– For myself, yes, I definitely insist on soaking rolled grains before making granola to remove phytic acid. I also ferment buckwheat flour overnight with a sourdough starter for pancakes the next morning. What a difference that makes! I used to feel kind of “heavy” or “woozy” after eating pancakes, but no more. At the same time, I once soaked overnight all the nuts for my granola. Never again. What a hassle, not to mention a mushy mess. So there are limits. Finally, I do soak my RG beans overnight, but only from the momentum of old habit. I might stop soaking based on this (most excellent) blog post.

      All the best,

  20. When I was young in the early 70’s, I used to always soak my beans and then use my trusty pressure cooker to cook then. One of my main motivations was energy saving! Soaking just takes time, & pressure cooking is fast & uses way less energy or water than any other cooking method mentioned here already. I’m surprised no one has mentioned the energy saving factor of using a PC! Anyway, 45 years later & I still cook beans this way. If I don’t have time to soak the beans, I use the PC, bring it to pressure twice with a cool-off period in-between (10 mins or so) and add more water if needed. Most beans are cooked enough by then, or ready to go into a soup or stew where they will get a little more time cooking.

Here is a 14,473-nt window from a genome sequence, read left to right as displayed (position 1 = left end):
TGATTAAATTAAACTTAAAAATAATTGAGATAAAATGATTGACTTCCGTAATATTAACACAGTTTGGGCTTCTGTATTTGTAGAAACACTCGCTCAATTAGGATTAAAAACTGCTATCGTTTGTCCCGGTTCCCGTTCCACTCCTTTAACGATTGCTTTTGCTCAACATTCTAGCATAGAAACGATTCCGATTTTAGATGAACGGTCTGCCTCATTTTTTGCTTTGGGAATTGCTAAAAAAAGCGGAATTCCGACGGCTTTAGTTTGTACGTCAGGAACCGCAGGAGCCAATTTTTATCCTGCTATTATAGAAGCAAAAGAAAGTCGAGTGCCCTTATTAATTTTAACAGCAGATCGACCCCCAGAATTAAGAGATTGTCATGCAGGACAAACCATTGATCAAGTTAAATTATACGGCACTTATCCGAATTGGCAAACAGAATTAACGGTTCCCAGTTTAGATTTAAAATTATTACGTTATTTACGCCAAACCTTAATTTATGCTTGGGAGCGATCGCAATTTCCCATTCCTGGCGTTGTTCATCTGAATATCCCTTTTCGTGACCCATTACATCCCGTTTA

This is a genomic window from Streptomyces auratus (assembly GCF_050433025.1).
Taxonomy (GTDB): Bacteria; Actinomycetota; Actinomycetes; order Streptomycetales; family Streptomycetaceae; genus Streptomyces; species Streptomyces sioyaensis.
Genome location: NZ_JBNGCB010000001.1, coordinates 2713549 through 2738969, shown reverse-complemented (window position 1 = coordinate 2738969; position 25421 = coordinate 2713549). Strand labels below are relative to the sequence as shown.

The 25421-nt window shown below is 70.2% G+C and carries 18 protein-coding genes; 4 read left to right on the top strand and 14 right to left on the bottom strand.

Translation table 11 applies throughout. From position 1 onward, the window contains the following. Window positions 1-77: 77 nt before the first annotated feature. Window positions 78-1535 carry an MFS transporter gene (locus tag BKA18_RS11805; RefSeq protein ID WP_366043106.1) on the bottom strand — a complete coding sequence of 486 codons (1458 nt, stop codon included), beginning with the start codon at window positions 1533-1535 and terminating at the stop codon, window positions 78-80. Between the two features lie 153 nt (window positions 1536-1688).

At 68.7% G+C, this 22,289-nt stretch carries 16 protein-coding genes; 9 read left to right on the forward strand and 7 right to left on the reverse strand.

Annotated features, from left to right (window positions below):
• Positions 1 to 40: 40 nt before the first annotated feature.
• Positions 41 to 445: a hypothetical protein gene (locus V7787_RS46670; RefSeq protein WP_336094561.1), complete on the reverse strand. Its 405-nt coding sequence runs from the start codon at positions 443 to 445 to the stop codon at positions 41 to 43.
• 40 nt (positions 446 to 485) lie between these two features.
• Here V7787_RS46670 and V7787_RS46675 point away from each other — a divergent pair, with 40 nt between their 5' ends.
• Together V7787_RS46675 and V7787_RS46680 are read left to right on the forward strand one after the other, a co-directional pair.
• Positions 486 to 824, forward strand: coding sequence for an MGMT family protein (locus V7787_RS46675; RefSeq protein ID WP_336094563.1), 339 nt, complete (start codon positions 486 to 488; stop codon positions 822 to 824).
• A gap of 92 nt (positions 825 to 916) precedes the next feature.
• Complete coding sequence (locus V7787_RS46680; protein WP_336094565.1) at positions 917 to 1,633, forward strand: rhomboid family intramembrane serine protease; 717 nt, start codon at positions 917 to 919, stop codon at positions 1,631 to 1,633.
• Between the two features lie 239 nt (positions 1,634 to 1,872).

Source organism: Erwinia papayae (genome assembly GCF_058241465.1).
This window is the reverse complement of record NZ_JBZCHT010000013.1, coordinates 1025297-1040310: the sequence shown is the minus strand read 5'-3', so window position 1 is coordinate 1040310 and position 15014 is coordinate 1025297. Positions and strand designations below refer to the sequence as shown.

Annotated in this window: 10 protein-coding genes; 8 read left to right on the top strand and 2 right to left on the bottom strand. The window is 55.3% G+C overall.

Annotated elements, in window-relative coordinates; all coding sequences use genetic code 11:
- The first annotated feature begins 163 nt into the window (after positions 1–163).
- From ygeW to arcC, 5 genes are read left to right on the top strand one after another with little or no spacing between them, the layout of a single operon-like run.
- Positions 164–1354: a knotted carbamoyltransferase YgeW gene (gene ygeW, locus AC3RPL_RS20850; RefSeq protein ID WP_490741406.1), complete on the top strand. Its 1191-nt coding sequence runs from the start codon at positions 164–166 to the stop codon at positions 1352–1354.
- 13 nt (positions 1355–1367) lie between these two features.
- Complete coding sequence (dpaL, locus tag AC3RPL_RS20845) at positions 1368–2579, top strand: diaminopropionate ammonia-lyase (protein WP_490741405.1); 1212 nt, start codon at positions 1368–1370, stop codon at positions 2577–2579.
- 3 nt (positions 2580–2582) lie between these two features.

I’ve never had trouble with a clogged vent cooking beans (also, never fill the PC too full of anything!) It’s split peas you need to be careful of – they foam a lot & can cause trouble.

    I love Rancho Gordo beans & always stop by the very friendly store when I’m in Napa visiting my sister – and she always sends more for my birthday & Christmas! Thanks for the email newsletters – they are a great read!

  21. I’m a little late in this post, having just come across your excellent site, having arrived via one of the many testaments to your product. I have always like beans, but I am largely paleo these days There are many nutritional drawbacks — as well as pluses — to beans and they can be enjoyed as part of a sound diet for many if not most.

    To consume beans or not is not “settled science,” by any means, but this piece by Loren Cordain. Sums up the cons and backs it up with a number of references. The points he raises are all salient, and they include much more than just phytic acid.

    Me, I continue to eat beans, but more sparingly….

  22. I originally read this post trying to determine whether soaking or not soaking was a good idea. All the “Paleo” opinions on here and the subsequent links, (which I read) trying to discourage people from consuming legumes really staggers incredulity. One thing the “Paleo” people cannot deny is entire cultures of human populations survive and thrive on these legumes as a major staple in their diets. So “Paleo” folks, please don’t preach here, at least, until you can prove beans wiped out an entire population of humans!